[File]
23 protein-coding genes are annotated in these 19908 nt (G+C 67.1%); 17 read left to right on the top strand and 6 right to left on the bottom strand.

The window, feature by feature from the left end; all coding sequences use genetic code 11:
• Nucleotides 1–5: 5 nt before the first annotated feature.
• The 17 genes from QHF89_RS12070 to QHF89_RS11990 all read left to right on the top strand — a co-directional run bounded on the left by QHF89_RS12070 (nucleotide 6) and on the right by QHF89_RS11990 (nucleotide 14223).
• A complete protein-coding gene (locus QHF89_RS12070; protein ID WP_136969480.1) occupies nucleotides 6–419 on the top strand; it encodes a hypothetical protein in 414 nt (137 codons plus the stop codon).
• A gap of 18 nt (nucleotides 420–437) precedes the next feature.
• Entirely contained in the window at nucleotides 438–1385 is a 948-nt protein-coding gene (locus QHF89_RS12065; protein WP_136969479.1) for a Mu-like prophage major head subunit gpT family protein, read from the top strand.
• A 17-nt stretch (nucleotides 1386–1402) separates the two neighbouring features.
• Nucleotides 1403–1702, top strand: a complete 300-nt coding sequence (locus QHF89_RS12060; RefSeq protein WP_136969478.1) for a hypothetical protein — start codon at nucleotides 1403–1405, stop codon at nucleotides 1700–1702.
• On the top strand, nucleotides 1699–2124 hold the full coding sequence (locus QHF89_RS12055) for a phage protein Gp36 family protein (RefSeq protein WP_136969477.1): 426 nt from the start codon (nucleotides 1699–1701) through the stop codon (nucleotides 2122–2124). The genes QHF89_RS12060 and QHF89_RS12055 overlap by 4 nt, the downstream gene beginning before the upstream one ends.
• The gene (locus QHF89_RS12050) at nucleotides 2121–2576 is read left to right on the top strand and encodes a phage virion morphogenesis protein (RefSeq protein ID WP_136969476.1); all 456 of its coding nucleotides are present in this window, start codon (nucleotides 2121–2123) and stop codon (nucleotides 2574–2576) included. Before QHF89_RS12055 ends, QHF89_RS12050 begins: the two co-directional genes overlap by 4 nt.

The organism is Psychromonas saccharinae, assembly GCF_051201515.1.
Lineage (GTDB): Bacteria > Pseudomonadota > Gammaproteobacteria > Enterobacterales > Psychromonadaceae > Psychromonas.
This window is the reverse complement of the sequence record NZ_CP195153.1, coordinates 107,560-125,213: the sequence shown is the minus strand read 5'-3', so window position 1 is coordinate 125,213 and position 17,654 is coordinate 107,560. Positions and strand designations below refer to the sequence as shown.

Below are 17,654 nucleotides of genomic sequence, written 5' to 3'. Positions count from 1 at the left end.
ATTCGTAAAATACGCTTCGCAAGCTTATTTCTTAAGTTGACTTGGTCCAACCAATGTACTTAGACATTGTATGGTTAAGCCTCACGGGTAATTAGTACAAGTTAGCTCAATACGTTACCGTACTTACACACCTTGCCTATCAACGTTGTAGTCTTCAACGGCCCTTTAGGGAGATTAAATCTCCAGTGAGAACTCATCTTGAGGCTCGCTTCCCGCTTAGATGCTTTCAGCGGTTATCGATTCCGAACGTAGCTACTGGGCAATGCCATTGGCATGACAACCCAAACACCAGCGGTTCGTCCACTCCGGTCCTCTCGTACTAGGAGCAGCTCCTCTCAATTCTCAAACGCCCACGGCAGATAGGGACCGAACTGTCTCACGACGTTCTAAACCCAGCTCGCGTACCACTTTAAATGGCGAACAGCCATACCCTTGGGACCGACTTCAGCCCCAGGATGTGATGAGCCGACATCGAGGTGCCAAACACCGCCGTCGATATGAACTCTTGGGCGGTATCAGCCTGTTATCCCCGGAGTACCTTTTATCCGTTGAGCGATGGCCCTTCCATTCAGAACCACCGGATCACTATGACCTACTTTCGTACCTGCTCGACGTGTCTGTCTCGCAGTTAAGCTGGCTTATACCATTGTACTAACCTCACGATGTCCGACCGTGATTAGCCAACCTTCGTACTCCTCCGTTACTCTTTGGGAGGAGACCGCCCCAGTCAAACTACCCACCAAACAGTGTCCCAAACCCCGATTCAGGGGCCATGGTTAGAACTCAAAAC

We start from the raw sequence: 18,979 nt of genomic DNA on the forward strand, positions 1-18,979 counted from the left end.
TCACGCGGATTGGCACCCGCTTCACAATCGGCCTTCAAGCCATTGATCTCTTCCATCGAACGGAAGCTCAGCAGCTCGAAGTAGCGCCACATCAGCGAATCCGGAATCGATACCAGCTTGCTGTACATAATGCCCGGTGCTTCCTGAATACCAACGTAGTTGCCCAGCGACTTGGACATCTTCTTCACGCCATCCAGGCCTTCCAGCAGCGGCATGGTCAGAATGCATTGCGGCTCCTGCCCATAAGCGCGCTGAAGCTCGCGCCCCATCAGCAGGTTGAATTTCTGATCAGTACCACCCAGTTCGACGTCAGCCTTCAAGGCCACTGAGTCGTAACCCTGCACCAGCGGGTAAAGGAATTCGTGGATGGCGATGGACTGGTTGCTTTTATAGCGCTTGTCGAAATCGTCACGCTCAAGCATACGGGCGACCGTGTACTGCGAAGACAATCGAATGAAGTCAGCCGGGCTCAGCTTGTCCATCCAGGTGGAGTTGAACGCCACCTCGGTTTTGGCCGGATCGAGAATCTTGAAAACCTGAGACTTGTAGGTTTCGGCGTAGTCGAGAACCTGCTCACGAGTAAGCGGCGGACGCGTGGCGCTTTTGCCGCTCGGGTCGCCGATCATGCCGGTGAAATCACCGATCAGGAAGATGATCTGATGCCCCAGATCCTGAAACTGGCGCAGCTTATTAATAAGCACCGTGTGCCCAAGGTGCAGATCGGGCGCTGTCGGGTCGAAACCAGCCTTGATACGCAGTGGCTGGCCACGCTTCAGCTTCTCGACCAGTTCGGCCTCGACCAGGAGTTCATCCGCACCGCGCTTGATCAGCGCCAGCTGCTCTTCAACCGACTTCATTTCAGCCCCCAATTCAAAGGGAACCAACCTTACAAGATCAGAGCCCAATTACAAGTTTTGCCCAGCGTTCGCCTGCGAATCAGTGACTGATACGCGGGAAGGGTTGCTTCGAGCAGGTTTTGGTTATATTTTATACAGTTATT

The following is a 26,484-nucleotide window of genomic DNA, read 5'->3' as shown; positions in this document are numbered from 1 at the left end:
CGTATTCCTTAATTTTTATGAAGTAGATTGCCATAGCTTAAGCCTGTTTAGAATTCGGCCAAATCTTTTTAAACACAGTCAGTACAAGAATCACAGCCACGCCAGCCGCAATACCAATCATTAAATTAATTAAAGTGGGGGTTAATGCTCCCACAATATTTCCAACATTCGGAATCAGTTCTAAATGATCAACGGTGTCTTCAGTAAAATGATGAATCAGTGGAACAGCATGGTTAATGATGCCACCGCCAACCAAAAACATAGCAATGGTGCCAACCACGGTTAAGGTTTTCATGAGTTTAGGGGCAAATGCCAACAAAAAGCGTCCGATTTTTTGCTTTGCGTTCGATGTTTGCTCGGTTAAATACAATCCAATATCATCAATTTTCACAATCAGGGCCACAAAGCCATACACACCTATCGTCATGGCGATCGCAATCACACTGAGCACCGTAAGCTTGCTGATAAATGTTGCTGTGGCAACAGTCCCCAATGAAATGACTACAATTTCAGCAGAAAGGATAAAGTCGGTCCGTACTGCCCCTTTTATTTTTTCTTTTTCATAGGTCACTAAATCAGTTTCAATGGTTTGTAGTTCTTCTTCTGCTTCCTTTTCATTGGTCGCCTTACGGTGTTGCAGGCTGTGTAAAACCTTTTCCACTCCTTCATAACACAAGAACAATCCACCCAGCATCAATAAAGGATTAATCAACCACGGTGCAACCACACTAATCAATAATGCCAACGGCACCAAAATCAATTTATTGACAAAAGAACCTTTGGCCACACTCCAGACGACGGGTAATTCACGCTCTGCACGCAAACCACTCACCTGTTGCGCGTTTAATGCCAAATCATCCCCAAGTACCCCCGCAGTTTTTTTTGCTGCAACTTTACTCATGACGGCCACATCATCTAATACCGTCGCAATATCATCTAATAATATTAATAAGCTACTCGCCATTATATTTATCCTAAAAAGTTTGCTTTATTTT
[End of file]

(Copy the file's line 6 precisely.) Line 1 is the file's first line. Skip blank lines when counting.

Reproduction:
• A gap of 18 nt (nucleotides 420–437) precedes the next feature.